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Thursday, 22 September 2011

Rhinos of Sumatra

For the past week or so Oll Lewis has been posting news announcements about Sumatran rhinoceroses and I have been going along posting against the comments at the end. It seems that we were having a failure to communicate. I finally asked Jon Downes the direct question asking should I just go on ahead and make a general posting on the matter.

DD to JD on 9-19-2011:
Look, do I really and seriously need to write a blog entry on Sumatran one-horned rhinos? I had done so in some point in the past, but I seem to keep sending Oll Lewis the information and he seems to keep on ignoring what I say. The whole thing is entirely a problem depending on which reference books you look at. It's exactly the same as looking up the Oriental variety of Huso sturgeon around China-several of the standard fish atlases seem completely unaware that genus exists in that area while several other local sources are not even aware there is supposed to be any kind of a problem about its existance, and they include photos of such large sturgeons in their articles.

Which elicited the reply:
JD to DD on  9-22-2011:
I thought Javan rhinos were extinct everywhere except Java, one place in Vietnam and possibly northern Burma. If not, maybe you do need to write a blog..

Range Map for Javan Rhinos, from an article
about the Vietnamese population.

I had made some mentions of the matter in the yahoo group Frontiers-of-Zoology as far back as the group's beginnings in 2006. A member back on Halloween  of that year queried my reference to rhinoceroses fighting with their tusks and not their horns and part of my response included the following information:

"Actually this matter of tusks was something I found out about in Sanderson's files, seems there were rumors of a 'Hippopotamus' in Sumatra for years until somebody connected up the teeth natives were selling with a reported rhinoceros with one horn. It evidently fights with its teeth, and the horn is small, not noticeable at all in some females"
The two rhinos are clearly distinctive from one another because of habitat and habits as well as the number of horns: the Sumatran one-horned rhinos are marsh and swamp dwellers and are largely lacking in body hair. The two-horned Sumatran rhinos are more highlands forest animals and they are hairy.

Sumatran One-horned "Water Rhino" photo ca 2006

Caption on last photo: "Sumatran Javan Rhino. This was an unknown animal to Willy Ley and so on into Eberhart's Mysterious Creatures : it was not to Sanderson in Living Mammals of the World"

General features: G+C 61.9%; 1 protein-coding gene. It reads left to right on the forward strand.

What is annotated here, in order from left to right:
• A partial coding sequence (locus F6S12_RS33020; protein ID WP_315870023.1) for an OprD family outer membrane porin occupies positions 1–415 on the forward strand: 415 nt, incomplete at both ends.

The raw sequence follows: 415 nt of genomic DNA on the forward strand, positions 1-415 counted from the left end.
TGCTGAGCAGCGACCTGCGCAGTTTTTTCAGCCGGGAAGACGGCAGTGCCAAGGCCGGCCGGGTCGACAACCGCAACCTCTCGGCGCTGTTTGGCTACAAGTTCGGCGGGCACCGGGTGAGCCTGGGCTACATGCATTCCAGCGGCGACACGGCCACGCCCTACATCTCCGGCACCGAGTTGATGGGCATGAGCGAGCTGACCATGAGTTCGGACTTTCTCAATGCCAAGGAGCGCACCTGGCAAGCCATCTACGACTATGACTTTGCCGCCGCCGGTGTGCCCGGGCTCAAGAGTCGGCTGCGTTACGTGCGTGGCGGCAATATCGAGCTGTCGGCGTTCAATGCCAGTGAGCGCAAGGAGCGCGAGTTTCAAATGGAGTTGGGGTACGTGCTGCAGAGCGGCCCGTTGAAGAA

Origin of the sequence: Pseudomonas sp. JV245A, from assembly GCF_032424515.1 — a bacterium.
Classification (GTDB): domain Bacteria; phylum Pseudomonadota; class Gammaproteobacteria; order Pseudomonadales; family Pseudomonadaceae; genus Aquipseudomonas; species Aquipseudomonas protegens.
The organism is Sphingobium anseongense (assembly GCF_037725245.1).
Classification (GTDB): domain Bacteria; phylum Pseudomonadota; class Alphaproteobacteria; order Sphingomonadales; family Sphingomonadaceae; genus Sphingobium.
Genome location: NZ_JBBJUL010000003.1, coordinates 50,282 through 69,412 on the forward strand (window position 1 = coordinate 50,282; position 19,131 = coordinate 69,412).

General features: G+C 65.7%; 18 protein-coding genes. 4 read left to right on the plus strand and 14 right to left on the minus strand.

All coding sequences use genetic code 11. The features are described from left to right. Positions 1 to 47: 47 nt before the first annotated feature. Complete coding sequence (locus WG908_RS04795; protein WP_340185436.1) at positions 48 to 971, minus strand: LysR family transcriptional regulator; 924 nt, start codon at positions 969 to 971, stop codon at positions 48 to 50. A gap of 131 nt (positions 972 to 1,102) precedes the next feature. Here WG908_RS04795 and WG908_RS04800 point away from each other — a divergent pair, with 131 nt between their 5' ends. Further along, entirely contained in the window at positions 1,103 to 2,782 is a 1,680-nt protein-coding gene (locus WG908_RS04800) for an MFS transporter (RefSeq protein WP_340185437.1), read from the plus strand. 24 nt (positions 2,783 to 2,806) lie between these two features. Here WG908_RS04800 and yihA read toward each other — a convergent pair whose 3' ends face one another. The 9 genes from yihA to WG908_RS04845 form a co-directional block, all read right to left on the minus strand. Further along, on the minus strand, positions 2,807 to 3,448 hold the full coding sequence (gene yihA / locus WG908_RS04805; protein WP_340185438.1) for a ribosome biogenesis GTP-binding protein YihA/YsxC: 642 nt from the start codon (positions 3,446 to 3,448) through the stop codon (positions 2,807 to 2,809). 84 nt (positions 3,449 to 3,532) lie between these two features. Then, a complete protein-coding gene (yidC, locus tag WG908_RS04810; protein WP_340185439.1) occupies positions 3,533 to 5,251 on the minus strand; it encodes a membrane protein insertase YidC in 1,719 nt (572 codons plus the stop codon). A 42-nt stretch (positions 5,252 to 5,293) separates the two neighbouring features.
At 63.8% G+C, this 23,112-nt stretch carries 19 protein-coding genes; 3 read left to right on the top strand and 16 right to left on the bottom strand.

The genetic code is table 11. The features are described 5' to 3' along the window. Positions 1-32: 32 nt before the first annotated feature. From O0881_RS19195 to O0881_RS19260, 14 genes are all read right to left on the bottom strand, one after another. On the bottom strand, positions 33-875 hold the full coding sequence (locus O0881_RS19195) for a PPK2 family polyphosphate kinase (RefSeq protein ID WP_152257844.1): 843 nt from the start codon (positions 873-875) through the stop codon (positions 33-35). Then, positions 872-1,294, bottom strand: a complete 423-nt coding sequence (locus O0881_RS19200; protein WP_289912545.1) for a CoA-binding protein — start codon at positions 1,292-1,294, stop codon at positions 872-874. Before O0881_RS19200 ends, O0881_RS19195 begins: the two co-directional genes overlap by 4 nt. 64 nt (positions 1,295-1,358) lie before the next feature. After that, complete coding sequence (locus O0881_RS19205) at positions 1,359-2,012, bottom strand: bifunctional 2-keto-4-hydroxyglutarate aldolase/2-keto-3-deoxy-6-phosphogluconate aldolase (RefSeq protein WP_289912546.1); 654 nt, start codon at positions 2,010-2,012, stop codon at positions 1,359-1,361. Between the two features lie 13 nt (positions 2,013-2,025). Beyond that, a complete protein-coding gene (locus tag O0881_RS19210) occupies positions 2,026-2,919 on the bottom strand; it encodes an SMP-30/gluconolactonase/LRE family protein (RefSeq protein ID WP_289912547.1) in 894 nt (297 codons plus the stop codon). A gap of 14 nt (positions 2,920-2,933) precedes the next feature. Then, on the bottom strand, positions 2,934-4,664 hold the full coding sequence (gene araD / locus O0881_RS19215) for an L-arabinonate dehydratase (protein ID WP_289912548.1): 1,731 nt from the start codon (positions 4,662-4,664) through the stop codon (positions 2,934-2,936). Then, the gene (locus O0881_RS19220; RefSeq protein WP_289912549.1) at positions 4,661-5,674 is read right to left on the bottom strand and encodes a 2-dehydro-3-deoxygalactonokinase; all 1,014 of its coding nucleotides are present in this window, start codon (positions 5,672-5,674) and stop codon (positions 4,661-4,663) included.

Here is the full information as I gave it to Jon just before posting it here:

I genuinely don't know how this can continue to be a problem especially since the matter has been "On the books" at least since the 1950s.
The rhinos in general are predominantly one-horned in the Orient and two-horned in Africa. If a one-horned species exists in Africa, that would be unusual: conversely, the two-horned rhinos in the Orient are the ones that are rarer and exceptional. In the Orient, there are  two species of one-horned rhinos; the indian species and then the second species that lives in Burma and points East, including Indonesia. The second species is the one called the Javan rhino.
If you have a copy of Ivan T. Sanderson's Living Mammals of the World, the pertinent information is on page 241:
"There is another smaller species of this genus, known rather misleadingly as the Javan Rhinoceros (Rhinoceros sundaicus) Which is found in isolated patches throughout Burma, the Malay Peninsula, Sumatra and Java. This animal does not have the bosses in its hide and its pleats are differently arranged, and the surface of the skin usually forms a sort of crocodile pattern resulting from small cracks. There was once [In the 1920s and 1930s, I think-DD] a prolonged discussion in scientific literature as to whether there was both a one-horned and a two-horned rhinoceros in Sumatra, the presence of a one-horned species being doubted. However, it is still fairly numerous in the reed-filled bottoms, swamps, and estuaries of that island. On the mainland it is becoming exceedingly rare [This is as of the 1950s and 1960s-DD]"
There is also the larger, mainland subspecies of the Sumatran rhinoceros, now probably extinct. The species is a hairy rhinoceros and the description always sounded like a relic of the Ice-Age wooly rhinoceros to me.

--Best Wishes, Dale D.

Incidentally the Javan population and the Sumatran population of the Javan Rhinoceros are thought to be the same species. The Javan (Sunda) rhinoceros was the last of rhinoceros species to be identified by science and some amazement developed recently that some pockets of the species had survived undetected in parts of Vietnam despite the damage the war had taken on them as well as the rest of the ecosystem.

Sumatran hairy two-horned rhinoceros, Cinicinatti zoo, from Wikipedia.